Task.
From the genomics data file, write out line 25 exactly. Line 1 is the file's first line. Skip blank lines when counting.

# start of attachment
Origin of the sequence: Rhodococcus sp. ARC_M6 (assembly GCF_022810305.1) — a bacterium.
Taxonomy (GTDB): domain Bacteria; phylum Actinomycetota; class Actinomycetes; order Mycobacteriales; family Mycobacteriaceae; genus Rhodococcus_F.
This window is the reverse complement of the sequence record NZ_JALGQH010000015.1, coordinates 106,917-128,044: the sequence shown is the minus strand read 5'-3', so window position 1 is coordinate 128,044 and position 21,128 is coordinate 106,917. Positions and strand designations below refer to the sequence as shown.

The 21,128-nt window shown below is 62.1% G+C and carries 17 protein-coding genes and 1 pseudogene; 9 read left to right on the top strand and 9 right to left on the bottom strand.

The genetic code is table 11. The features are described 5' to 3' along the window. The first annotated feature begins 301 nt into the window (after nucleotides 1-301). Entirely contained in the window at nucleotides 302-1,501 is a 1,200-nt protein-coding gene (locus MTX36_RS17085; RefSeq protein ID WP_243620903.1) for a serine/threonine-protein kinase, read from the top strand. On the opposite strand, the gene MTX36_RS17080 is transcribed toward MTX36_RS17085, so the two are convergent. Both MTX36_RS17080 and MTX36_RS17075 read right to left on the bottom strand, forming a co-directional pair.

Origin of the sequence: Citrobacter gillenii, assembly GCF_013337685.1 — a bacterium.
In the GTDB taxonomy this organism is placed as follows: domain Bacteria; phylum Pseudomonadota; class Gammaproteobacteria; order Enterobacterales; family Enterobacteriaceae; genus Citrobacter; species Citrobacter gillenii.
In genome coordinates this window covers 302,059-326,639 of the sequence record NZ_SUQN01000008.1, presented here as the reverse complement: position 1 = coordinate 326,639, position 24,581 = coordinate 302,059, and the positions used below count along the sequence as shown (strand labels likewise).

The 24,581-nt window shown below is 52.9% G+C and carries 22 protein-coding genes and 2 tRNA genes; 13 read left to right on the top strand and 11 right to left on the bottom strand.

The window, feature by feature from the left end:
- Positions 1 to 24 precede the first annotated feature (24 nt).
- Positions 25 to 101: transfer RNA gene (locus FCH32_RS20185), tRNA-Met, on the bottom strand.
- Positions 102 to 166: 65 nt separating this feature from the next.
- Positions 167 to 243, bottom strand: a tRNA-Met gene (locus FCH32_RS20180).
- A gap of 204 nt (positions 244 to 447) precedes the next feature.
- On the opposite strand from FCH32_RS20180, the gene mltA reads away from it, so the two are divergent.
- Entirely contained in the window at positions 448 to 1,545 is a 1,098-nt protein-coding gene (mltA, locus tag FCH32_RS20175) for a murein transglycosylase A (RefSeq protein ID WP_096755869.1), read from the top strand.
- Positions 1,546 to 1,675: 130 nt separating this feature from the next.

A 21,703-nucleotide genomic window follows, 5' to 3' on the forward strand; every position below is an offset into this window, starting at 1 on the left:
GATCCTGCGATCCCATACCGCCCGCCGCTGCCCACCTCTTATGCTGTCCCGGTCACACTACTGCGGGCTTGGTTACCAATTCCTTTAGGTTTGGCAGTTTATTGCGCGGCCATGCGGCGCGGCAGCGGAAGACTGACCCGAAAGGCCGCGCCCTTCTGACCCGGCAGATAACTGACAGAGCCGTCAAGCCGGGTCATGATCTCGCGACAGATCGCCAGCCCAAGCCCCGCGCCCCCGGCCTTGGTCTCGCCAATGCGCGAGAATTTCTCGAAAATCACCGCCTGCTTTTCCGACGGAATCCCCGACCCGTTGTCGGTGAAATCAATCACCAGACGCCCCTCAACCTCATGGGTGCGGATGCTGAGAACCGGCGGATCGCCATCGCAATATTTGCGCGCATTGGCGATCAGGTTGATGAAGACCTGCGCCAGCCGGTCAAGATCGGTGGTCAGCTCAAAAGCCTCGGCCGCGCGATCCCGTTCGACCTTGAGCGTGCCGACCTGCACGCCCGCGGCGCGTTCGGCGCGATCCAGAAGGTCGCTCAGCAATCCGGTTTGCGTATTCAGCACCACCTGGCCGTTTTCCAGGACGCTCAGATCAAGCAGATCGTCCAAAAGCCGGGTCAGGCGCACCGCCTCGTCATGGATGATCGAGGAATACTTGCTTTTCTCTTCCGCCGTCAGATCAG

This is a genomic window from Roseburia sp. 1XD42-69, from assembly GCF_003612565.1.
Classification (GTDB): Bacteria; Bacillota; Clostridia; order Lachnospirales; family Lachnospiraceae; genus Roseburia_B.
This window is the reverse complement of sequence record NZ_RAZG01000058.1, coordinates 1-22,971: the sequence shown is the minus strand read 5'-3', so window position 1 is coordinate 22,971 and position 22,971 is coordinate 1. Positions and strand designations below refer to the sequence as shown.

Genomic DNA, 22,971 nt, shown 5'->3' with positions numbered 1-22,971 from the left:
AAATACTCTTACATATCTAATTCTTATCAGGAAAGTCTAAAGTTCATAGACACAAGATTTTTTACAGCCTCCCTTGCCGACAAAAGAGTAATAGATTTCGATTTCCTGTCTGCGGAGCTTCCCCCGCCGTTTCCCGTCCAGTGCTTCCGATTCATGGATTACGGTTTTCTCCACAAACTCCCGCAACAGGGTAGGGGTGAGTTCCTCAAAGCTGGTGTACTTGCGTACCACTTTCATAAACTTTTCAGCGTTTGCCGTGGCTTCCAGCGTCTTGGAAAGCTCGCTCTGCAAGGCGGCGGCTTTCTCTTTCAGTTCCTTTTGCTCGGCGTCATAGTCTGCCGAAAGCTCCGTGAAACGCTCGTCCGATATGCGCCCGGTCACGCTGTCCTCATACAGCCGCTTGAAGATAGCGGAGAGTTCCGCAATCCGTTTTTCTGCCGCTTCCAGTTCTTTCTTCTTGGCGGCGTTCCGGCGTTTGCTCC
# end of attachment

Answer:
AAATACTCTTACATATCTAATTCTTATCAGGAAAGTCTAAAGTTCATAGACACAAGATTTTTTACAGCCTCCCTTGCCGACAAAAGAGTAATAGATTTCGATTTCCTGTCTGCGGAGCTTCCCCCGCCGTTTCCCGTCCAGTGCTTCCGATTCATGGATTACGGTTTTCTCCACAAACTCCCGCAACAGGGTAGGGGTGAGTTCCTCAAAGCTGGTGTACTTGCGTACCACTTTCATAAACTTTTCAGCGTTTGCCGTGGCTTCCAGCGTCTTGGAAAGCTCGCTCTGCAAGGCGGCGGCTTTCTCTTTCAGTTCCTTTTGCTCGGCGTCATAGTCTGCCGAAAGCTCCGTGAAACGCTCGTCCGATATGCGCCCGGTCACGCTGTCCTCATACAGCCGCTTGAAGATAGCGGAGAGTTCCGCAATCCGTTTTTCTGCCGCTTCCAGTTCTTTCTTCTTGGCGGCGTTCCGGCGTTTGCTCC